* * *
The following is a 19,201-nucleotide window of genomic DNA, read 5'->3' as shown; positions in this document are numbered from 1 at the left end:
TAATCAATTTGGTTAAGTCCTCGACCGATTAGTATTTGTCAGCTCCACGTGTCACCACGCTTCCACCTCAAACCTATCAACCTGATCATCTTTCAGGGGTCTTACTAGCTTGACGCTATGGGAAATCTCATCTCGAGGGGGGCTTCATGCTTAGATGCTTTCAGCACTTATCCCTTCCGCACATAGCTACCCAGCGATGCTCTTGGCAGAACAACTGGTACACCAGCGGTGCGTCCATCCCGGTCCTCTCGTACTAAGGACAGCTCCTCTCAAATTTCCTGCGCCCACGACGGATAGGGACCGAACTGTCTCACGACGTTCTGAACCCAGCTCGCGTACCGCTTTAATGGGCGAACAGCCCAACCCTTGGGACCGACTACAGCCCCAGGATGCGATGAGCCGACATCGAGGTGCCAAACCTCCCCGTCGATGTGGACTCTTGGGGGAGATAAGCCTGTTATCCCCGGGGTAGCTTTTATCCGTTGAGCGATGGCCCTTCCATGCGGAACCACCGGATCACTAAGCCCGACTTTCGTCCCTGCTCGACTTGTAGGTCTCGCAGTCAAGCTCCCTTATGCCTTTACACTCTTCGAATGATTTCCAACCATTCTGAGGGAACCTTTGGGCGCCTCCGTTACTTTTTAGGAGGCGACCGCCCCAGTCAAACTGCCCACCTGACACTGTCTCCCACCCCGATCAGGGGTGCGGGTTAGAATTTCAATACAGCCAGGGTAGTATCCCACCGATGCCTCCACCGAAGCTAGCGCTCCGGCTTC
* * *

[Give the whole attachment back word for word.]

The following is a 19,201-nucleotide window of genomic DNA, read 5'->3' as shown; positions in this document are numbered from 1 at the left end:
TAATCAATTTGGTTAAGTCCTCGACCGATTAGTATTTGTCAGCTCCACGTGTCACCACGCTTCCACCTCAAACCTATCAACCTGATCATCTTTCAGGGGTCTTACTAGCTTGACGCTATGGGAAATCTCATCTCGAGGGGGGCTTCATGCTTAGATGCTTTCAGCACTTATCCCTTCCGCACATAGCTACCCAGCGATGCTCTTGGCAGAACAACTGGTACACCAGCGGTGCGTCCATCCCGGTCCTCTCGTACTAAGGACAGCTCCTCTCAAATTTCCTGCGCCCACGACGGATAGGGACCGAACTGTCTCACGACGTTCTGAACCCAGCTCGCGTACCGCTTTAATGGGCGAACAGCCCAACCCTTGGGACCGACTACAGCCCCAGGATGCGATGAGCCGACATCGAGGTGCCAAACCTCCCCGTCGATGTGGACTCTTGGGGGAGATAAGCCTGTTATCCCCGGGGTAGCTTTTATCCGTTGAGCGATGGCCCTTCCATGCGGAACCACCGGATCACTAAGCCCGACTTTCGTCCCTGCTCGACTTGTAGGTCTCGCAGTCAAGCTCCCTTATGCCTTTACACTCTTCGAATGATTTCCAACCATTCTGAGGGAACCTTTGGGCGCCTCCGTTACTTTTTAGGAGGCGACCGCCCCAGTCAAACTGCCCACCTGACACTGTCTCCCACCCCGATCAGGGGTGCGGGTTAGAATTTCAATACAGCCAGGGTAGTATCCCACCGATGCCTCCACCGAAGCTAGCGCTCCGGCTTC